Aug. 28, 2019
The Brazilian National Health Surveillance Agency (Anvisa) announced on Monday, August 26, that it would reevaluate the toxicological profile of active ingredients that are the basis for pesticides being sold in Brazil.
The objective is to check for the presence of carcinogenic potential or endocrine and reproductive disorders, among other risks to human health.
The process will begin in December with the launch of a notice to manufacturers to submit studies, and could take up to two years for each ingredient, the agency said.
At the end of the revaluation, the item may be banned in the Brazilian market, circulate with restrictions or continue to be sold normally if there are no risks found.
What are these pesticides?
Currently, 381 active ingredients have been registered in Brazil. The first round of the review will focus on five fungicides, one insecticide and one herbicide (see list below).
According to Anvisa, the ban on some of these ingredients in the European Union or the United States is not necessarily motivated by health risks and could also include environmental reasons.
The first substance to be re-evaluated will be Carbendazim, a fungicide, for possible changes in the human DNA, fetal formation and human reproduction in general.
Until today, according to Anvisa, there were no clear criteria to define the list of products to be reevaluated, since the registration of pesticides in Brazil has no expiration date, and the agency only conducted such an analysis when triggered, usually by the Ministry of Public.
Often, these court reconsideration requests were not made based on harm to human health, Anvisa's focus, the agency said.
Currently, three products are under review by the agency. Among them is the herbicide Glyphosate, the world's best-selling pesticide and described by the World Health Organization as a "likely cause" of cancer.
In addition, the insecticide Abamectin and the fungicide Tiram are also being re-evaluated.
"For the first time, Anvisa is creating a model to re-evaluate pesticides, which until today were made with other rules, such as those of the Public Prosecutor, the Judiciary," explained Renato Porto, director of the agency.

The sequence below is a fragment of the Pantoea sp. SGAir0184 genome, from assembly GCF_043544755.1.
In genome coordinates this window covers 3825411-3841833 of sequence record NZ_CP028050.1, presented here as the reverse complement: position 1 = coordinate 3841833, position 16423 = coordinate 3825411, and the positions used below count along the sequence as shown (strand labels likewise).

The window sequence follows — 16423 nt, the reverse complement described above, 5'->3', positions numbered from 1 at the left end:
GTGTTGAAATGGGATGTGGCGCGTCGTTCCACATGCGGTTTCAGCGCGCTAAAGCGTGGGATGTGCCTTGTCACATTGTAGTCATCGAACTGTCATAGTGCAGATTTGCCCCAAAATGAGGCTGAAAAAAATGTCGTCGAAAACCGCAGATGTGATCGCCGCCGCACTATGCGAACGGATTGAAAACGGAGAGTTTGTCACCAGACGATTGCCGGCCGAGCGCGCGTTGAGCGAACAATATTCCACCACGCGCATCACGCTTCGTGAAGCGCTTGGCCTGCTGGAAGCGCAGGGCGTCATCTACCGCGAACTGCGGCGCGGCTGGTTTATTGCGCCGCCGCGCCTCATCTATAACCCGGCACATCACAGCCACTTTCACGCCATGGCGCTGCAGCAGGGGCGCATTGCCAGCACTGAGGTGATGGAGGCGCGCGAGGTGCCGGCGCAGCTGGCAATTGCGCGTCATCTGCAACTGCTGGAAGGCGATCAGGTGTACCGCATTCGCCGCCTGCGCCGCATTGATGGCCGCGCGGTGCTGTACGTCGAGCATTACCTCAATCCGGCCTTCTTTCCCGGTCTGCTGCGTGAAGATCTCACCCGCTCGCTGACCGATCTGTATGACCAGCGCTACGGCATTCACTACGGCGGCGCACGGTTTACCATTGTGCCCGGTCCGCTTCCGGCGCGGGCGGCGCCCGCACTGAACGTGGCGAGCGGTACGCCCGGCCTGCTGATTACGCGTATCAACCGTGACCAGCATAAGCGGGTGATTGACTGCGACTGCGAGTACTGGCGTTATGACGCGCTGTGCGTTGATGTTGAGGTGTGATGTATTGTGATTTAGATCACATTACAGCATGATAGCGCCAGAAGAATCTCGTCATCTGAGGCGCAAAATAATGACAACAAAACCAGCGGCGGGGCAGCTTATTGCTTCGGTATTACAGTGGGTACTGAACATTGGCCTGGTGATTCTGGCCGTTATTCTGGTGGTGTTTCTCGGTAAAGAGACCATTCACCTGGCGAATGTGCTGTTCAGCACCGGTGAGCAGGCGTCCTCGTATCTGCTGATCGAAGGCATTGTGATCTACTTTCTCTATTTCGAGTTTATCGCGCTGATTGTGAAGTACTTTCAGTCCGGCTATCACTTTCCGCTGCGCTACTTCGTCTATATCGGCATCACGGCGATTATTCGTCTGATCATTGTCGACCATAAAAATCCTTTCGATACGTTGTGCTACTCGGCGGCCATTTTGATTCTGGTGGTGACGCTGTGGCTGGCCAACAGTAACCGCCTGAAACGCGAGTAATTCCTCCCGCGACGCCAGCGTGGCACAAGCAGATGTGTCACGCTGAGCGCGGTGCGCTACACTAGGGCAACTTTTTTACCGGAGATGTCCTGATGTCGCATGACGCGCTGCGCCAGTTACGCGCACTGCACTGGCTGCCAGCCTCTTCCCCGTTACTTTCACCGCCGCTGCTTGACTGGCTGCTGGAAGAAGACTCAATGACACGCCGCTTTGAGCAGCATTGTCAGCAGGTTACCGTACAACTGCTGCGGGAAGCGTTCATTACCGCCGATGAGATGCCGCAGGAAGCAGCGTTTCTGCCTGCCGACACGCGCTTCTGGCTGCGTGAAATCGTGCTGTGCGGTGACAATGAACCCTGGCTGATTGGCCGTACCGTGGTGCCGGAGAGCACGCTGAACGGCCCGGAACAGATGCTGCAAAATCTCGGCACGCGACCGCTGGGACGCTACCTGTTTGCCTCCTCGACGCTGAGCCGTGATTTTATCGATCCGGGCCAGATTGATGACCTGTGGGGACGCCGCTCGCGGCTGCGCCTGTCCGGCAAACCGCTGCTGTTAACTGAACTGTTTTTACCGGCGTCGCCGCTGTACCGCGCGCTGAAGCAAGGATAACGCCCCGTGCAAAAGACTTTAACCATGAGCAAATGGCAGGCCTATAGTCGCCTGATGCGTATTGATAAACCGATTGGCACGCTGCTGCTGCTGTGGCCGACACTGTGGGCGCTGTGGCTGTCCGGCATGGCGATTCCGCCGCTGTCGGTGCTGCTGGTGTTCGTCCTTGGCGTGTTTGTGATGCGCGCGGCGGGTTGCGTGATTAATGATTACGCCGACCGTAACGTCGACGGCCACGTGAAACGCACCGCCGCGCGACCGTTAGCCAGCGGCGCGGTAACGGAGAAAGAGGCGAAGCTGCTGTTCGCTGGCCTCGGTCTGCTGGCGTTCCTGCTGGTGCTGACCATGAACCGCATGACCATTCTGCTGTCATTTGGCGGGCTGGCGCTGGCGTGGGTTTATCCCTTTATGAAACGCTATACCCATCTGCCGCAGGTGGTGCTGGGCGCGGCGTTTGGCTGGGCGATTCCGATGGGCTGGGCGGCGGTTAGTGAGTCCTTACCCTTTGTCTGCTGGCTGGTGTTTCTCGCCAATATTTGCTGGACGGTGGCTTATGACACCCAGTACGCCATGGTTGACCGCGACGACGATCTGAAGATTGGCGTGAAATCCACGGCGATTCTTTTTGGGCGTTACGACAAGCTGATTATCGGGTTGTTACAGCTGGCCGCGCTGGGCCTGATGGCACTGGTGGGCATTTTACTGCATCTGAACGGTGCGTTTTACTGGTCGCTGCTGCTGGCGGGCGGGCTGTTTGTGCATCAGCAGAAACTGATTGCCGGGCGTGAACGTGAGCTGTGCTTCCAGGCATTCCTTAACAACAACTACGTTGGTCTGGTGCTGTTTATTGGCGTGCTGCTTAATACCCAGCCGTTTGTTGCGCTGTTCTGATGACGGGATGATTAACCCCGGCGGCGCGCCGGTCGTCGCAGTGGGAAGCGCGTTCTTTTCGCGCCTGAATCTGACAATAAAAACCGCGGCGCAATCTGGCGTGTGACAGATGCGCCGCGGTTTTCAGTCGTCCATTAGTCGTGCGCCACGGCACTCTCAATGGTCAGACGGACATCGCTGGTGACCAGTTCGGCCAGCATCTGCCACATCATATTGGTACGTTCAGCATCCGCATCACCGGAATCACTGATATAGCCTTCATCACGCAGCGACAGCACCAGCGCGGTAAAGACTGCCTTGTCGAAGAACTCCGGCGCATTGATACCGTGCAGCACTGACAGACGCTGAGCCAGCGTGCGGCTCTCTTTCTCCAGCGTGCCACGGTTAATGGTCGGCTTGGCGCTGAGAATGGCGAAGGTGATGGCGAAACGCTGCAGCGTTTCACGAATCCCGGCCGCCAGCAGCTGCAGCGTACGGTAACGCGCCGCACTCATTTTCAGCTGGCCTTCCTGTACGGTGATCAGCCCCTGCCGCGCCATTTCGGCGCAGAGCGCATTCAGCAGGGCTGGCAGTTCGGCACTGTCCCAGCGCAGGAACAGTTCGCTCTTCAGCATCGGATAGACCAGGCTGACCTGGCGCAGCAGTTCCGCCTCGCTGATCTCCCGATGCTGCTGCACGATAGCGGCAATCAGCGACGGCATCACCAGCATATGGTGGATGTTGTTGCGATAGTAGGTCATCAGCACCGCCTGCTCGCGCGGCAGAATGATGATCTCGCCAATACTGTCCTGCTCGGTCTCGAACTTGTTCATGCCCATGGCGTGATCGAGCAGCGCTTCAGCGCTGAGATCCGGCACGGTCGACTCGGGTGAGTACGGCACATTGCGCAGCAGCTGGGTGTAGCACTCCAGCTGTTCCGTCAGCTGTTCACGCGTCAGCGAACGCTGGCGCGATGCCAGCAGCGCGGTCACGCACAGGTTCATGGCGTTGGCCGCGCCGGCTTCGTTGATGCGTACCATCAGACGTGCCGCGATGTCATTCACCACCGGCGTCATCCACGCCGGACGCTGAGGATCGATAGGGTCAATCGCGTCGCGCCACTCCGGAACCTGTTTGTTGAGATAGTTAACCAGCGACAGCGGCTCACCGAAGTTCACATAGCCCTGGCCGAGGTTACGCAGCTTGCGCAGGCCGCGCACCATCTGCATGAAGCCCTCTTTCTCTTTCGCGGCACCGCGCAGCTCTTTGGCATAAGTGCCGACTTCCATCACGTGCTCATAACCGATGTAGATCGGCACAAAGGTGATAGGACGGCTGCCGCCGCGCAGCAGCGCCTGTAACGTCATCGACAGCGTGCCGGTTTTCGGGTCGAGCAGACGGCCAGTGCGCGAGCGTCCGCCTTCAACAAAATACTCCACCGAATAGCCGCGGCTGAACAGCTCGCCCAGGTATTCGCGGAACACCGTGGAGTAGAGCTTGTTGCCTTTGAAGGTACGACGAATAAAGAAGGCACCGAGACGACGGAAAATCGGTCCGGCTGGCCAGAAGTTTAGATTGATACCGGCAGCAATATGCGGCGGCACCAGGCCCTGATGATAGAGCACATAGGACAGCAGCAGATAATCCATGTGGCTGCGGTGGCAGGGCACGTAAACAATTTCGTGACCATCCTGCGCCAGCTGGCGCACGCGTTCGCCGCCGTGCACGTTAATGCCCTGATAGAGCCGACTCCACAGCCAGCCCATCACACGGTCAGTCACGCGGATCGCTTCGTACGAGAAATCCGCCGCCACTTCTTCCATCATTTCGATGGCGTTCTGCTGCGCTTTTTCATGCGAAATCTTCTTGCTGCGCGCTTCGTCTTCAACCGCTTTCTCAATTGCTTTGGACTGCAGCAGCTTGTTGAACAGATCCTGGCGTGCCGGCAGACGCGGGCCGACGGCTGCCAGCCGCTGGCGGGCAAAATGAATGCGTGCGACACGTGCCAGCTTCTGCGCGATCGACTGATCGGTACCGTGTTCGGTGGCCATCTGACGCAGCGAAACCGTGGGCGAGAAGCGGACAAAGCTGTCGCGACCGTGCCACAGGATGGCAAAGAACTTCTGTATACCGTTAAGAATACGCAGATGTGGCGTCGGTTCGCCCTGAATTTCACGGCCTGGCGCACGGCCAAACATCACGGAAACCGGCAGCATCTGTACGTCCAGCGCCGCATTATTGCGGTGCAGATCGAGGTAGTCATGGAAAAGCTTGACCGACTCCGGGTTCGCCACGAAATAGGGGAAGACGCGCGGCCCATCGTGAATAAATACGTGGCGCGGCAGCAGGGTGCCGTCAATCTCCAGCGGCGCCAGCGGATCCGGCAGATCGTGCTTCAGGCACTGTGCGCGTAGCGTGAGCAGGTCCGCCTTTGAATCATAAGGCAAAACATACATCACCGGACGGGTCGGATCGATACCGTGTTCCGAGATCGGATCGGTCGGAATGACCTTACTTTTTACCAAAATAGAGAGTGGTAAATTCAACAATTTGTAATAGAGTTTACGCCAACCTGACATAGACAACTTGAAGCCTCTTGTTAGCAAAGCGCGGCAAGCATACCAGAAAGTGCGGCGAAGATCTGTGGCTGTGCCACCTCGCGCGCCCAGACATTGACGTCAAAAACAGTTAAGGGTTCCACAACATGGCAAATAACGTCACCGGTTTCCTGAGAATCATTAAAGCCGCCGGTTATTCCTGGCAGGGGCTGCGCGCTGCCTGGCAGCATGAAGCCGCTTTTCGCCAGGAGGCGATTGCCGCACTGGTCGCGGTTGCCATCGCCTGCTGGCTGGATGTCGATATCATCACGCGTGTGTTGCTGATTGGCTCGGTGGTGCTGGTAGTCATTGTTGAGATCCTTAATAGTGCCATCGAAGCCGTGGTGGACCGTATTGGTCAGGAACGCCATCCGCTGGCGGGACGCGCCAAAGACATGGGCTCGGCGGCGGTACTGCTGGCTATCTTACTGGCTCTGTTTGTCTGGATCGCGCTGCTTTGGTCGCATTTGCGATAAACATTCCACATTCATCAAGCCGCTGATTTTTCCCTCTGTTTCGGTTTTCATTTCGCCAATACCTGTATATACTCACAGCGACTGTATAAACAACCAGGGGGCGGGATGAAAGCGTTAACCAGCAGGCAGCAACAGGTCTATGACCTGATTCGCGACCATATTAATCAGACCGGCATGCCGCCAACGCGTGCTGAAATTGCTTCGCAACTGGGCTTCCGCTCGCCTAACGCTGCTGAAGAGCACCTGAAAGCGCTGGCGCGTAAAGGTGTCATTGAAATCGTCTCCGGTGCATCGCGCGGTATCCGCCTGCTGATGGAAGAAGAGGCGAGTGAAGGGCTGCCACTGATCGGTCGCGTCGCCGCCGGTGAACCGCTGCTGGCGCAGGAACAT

"So now we have a ranking, a numbering, a number of points that will define which is the first pesticide to be reevaluated, the second, the third...," he added.
For him, the reevaluation will lead to a reduction in the toxicity level of pesticides in the country, since new products can only be registered to a degree less than or equal to those that already exist.
"This means that if we conduct a re-evaluation based on the health criteria, we will push the toxicological classification down over the years. That's how it was done in every country in the world," he said.
How are pesticides released?
Currently, for a pesticide to be released, it needs the approval of Anvisa, the Ministry of Agriculture and the Brazilian Institute of Environment and Renewable Natural Resources (Ibama).
The pace of pesticides released in Brazil this year has been the highest in history. As of last month, 262 pesticides were registered, including a new active ingredient, formulated products - those that farmers can buy from agricultural input stores - and "equivalent" products, which are generic to active ingredients already authorized in the country.
According to the Ministry of Agriculture, the fast pace of release in the last three years is due to "bureaucratic measures" adopted by the bodies that evaluate the products, especially Anvisa, considered the main bottleneck.
In July, Anvisa changed the rules for pesticide labels, adopting an international standard.